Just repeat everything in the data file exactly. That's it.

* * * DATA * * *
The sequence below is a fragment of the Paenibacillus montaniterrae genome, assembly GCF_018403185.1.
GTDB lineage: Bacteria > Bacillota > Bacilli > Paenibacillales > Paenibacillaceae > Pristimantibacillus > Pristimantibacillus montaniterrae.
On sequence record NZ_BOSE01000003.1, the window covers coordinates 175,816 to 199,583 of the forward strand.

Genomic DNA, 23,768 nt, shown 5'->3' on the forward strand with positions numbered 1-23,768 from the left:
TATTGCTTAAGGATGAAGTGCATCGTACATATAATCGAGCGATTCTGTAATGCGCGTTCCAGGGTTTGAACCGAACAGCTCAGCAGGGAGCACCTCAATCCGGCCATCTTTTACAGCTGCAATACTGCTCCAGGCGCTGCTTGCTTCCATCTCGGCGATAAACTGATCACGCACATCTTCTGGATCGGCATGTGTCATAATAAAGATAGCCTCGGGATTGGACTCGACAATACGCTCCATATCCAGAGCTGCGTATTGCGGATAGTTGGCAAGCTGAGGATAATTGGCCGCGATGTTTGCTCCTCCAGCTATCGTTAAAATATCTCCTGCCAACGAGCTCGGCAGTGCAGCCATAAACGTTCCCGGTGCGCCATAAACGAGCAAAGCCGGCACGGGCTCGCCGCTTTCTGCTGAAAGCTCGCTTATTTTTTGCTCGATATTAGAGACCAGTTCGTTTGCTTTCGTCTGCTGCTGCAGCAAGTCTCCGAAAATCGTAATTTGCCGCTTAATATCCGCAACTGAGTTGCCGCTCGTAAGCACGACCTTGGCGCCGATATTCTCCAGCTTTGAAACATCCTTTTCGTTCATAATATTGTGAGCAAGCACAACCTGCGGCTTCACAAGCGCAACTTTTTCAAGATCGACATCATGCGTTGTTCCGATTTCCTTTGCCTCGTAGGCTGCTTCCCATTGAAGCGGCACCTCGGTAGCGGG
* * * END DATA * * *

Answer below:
The sequence below is a fragment of the Paenibacillus montaniterrae genome, assembly GCF_018403185.1.
GTDB lineage: Bacteria > Bacillota > Bacilli > Paenibacillales > Paenibacillaceae > Pristimantibacillus > Pristimantibacillus montaniterrae.
On sequence record NZ_BOSE01000003.1, the window covers coordinates 175,816 to 199,583 of the forward strand.

Genomic DNA, 23,768 nt, shown 5'->3' on the forward strand with positions numbered 1-23,768 from the left:
TATTGCTTAAGGATGAAGTGCATCGTACATATAATCGAGCGATTCTGTAATGCGCGTTCCAGGGTTTGAACCGAACAGCTCAGCAGGGAGCACCTCAATCCGGCCATCTTTTACAGCTGCAATACTGCTCCAGGCGCTGCTTGCTTCCATCTCGGCGATAAACTGATCACGCACATCTTCTGGATCGGCATGTGTCATAATAAAGATAGCCTCGGGATTGGACTCGACAATACGCTCCATATCCAGAGCTGCGTATTGCGGATAGTTGGCAAGCTGAGGATAATTGGCCGCGATGTTTGCTCCTCCAGCTATCGTTAAAATATCTCCTGCCAACGAGCTCGGCAGTGCAGCCATAAACGTTCCCGGTGCGCCATAAACGAGCAAAGCCGGCACGGGCTCGCCGCTTTCTGCTGAAAGCTCGCTTATTTTTTGCTCGATATTAGAGACCAGTTCGTTTGCTTTCGTCTGCTGCTGCAGCAAGTCTCCGAAAATCGTAATTTGCCGCTTAATATCCGCAACTGAGTTGCCGCTCGTAAGCACGACCTTGGCGCCGATATTCTCCAGCTTTGAAACATCCTTTTCGTTCATAATATTGTGAGCAAGCACAACCTGCGGCTTCACAAGCGCAACTTTTTCAAGATCGACATCATGCGTTGTTCCGATTTCCTTTGCCTCGTAGGCTGCTTCCCATTGAAGCGGCACCTCGGTAGCGGG